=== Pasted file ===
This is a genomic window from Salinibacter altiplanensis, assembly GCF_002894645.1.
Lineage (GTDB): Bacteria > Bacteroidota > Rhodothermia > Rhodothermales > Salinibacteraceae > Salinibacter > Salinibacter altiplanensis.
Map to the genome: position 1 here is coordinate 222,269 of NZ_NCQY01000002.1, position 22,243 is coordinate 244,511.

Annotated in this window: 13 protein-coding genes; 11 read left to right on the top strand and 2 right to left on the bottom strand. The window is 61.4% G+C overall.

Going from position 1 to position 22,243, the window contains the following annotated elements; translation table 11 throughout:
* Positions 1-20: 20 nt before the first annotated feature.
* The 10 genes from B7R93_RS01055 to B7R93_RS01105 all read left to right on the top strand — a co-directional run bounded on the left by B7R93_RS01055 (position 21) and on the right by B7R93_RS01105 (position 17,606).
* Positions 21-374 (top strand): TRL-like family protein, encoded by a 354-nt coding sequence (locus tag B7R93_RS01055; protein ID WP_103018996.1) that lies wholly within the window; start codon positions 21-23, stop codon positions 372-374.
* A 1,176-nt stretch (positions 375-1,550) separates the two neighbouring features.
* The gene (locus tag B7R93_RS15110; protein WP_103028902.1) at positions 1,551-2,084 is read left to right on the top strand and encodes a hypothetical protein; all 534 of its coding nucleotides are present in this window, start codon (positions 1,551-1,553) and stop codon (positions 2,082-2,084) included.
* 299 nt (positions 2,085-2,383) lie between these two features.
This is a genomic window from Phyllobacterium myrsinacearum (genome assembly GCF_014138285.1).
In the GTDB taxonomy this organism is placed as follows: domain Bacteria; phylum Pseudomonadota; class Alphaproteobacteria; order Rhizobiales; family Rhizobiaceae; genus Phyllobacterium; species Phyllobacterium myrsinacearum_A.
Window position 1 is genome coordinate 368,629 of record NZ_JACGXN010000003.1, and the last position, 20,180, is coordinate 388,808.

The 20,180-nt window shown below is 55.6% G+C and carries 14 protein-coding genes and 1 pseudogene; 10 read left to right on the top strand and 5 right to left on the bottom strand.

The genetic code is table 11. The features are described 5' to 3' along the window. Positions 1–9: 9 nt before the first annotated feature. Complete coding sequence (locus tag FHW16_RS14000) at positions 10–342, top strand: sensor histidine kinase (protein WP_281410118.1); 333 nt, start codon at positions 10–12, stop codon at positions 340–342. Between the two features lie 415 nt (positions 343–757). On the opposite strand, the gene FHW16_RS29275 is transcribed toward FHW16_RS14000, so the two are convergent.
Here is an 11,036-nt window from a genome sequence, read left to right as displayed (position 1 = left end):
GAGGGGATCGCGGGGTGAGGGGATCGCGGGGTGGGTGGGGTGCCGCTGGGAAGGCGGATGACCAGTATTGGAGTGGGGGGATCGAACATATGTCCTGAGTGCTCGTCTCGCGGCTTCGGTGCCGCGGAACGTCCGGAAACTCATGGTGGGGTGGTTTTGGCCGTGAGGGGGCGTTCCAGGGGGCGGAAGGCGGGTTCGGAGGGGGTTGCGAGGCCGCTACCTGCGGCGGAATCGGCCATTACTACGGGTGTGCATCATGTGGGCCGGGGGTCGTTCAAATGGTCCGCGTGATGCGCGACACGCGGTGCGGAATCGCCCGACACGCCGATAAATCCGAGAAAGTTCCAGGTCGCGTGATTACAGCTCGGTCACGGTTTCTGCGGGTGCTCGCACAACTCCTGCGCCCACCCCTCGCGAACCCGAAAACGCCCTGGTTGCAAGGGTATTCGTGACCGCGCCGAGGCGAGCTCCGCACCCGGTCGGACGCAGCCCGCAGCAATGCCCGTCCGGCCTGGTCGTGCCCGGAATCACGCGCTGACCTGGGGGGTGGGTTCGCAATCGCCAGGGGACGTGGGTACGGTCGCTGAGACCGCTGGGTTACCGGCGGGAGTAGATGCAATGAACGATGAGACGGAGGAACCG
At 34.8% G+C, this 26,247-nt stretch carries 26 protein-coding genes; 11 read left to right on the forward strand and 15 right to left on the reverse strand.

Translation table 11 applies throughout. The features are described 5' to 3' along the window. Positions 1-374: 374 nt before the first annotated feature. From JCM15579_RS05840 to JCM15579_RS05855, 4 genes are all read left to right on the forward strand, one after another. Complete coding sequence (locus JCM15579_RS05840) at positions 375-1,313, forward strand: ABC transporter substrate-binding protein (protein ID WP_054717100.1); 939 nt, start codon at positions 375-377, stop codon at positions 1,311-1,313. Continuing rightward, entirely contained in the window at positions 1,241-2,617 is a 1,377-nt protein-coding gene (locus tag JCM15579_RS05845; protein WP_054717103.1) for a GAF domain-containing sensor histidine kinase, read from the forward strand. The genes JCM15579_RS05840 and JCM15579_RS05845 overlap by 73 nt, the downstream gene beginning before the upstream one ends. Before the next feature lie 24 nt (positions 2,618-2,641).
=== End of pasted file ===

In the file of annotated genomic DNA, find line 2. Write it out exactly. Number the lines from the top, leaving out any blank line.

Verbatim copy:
Lineage (GTDB): Bacteria > Bacteroidota > Rhodothermia > Rhodothermales > Salinibacteraceae > Salinibacter > Salinibacter altiplanensis.